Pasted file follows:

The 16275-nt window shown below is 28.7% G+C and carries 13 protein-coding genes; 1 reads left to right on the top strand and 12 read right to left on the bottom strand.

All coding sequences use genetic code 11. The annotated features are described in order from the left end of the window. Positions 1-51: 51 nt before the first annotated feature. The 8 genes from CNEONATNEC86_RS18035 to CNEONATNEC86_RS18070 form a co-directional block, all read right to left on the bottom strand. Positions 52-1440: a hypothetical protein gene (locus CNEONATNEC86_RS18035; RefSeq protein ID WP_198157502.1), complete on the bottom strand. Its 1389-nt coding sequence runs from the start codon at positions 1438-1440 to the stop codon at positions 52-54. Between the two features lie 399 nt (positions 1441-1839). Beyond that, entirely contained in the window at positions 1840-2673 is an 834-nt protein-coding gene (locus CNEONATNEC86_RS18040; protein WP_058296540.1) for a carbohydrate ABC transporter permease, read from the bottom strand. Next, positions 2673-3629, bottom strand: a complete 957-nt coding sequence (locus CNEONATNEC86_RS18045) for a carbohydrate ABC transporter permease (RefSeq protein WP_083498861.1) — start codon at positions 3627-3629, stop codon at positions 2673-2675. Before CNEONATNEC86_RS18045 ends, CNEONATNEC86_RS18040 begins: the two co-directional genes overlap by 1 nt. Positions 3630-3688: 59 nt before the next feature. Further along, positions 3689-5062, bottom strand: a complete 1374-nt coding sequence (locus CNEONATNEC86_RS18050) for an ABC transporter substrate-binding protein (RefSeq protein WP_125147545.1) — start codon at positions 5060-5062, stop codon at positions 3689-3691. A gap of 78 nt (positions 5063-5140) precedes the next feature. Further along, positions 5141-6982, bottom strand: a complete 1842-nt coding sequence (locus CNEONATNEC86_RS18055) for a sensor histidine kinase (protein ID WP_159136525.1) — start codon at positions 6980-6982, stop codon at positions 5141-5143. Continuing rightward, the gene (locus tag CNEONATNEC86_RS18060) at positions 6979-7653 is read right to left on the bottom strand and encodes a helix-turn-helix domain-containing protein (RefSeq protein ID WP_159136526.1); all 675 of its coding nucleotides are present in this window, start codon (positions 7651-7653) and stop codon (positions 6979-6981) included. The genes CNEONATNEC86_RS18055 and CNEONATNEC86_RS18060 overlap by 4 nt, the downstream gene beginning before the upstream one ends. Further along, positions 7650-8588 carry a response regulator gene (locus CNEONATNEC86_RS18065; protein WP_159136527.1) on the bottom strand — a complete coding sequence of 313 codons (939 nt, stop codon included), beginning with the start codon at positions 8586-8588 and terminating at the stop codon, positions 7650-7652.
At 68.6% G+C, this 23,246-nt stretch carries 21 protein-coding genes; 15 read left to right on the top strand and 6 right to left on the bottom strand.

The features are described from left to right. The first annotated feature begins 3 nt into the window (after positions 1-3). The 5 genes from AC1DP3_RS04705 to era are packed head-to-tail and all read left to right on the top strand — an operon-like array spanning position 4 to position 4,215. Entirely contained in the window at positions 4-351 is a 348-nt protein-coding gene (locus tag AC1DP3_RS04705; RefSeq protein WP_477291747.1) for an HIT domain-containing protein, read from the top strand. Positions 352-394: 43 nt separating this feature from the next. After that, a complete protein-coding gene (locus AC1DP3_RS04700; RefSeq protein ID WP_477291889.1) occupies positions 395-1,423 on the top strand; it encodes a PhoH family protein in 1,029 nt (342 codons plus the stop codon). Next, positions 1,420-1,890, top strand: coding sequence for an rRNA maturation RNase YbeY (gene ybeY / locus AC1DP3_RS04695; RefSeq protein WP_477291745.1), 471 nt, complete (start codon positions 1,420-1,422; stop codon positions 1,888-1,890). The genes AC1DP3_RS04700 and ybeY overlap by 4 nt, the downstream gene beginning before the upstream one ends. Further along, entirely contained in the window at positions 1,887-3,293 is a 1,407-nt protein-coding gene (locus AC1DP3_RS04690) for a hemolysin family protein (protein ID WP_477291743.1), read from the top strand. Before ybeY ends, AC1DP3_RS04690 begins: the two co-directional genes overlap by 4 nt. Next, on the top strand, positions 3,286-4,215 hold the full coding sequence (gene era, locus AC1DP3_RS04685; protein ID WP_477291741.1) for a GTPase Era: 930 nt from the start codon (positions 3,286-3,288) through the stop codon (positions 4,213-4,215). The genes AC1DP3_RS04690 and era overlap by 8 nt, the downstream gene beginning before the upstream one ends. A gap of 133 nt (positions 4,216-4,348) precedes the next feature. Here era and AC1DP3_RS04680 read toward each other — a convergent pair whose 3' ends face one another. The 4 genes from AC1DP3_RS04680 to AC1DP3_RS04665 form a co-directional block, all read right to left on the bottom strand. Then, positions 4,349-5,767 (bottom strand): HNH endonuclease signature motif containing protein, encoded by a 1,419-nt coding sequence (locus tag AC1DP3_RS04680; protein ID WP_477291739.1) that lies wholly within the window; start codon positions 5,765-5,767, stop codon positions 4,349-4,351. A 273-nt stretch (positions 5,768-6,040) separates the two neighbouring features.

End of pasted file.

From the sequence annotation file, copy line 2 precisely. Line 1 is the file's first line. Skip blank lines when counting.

All coding sequences use genetic code 11. The annotated features are described in order from the left end of the window. Positions 1-51: 51 nt before the first annotated feature. The 8 genes from CNEONATNEC86_RS18035 to CNEONATNEC86_RS18070 form a co-directional block, all read right to left on the bottom strand. Positions 52-1440: a hypothetical protein gene (locus CNEONATNEC86_RS18035; RefSeq protein ID WP_198157502.1), complete on the bottom strand. Its 1389-nt coding sequence runs from the start codon at positions 1438-1440 to the stop codon at positions 52-54. Between the two features lie 399 nt (positions 1441-1839). Beyond that, entirely contained in the window at positions 1840-2673 is an 834-nt protein-coding gene (locus CNEONATNEC86_RS18040; protein WP_058296540.1) for a carbohydrate ABC transporter permease, read from the bottom strand. Next, positions 2673-3629, bottom strand: a complete 957-nt coding sequence (locus CNEONATNEC86_RS18045) for a carbohydrate ABC transporter permease (RefSeq protein WP_083498861.1) — start codon at positions 3627-3629, stop codon at positions 2673-2675. Before CNEONATNEC86_RS18045 ends, CNEONATNEC86_RS18040 begins: the two co-directional genes overlap by 1 nt. Positions 3630-3688: 59 nt before the next feature. Further along, positions 3689-5062, bottom strand: a complete 1374-nt coding sequence (locus CNEONATNEC86_RS18050) for an ABC transporter substrate-binding protein (RefSeq protein WP_125147545.1) — start codon at positions 5060-5062, stop codon at positions 3689-3691. A gap of 78 nt (positions 5063-5140) precedes the next feature. Further along, positions 5141-6982, bottom strand: a complete 1842-nt coding sequence (locus CNEONATNEC86_RS18055) for a sensor histidine kinase (protein ID WP_159136525.1) — start codon at positions 6980-6982, stop codon at positions 5141-5143. Continuing rightward, the gene (locus tag CNEONATNEC86_RS18060) at positions 6979-7653 is read right to left on the bottom strand and encodes a helix-turn-helix domain-containing protein (RefSeq protein ID WP_159136526.1); all 675 of its coding nucleotides are present in this window, start codon (positions 7651-7653) and stop codon (positions 6979-6981) included. The genes CNEONATNEC86_RS18055 and CNEONATNEC86_RS18060 overlap by 4 nt, the downstream gene beginning before the upstream one ends. Further along, positions 7650-8588 carry a response regulator gene (locus CNEONATNEC86_RS18065; protein WP_159136527.1) on the bottom strand — a complete coding sequence of 313 codons (939 nt, stop codon included), beginning with the start codon at positions 8586-8588 and terminating at the stop codon, positions 7650-7652.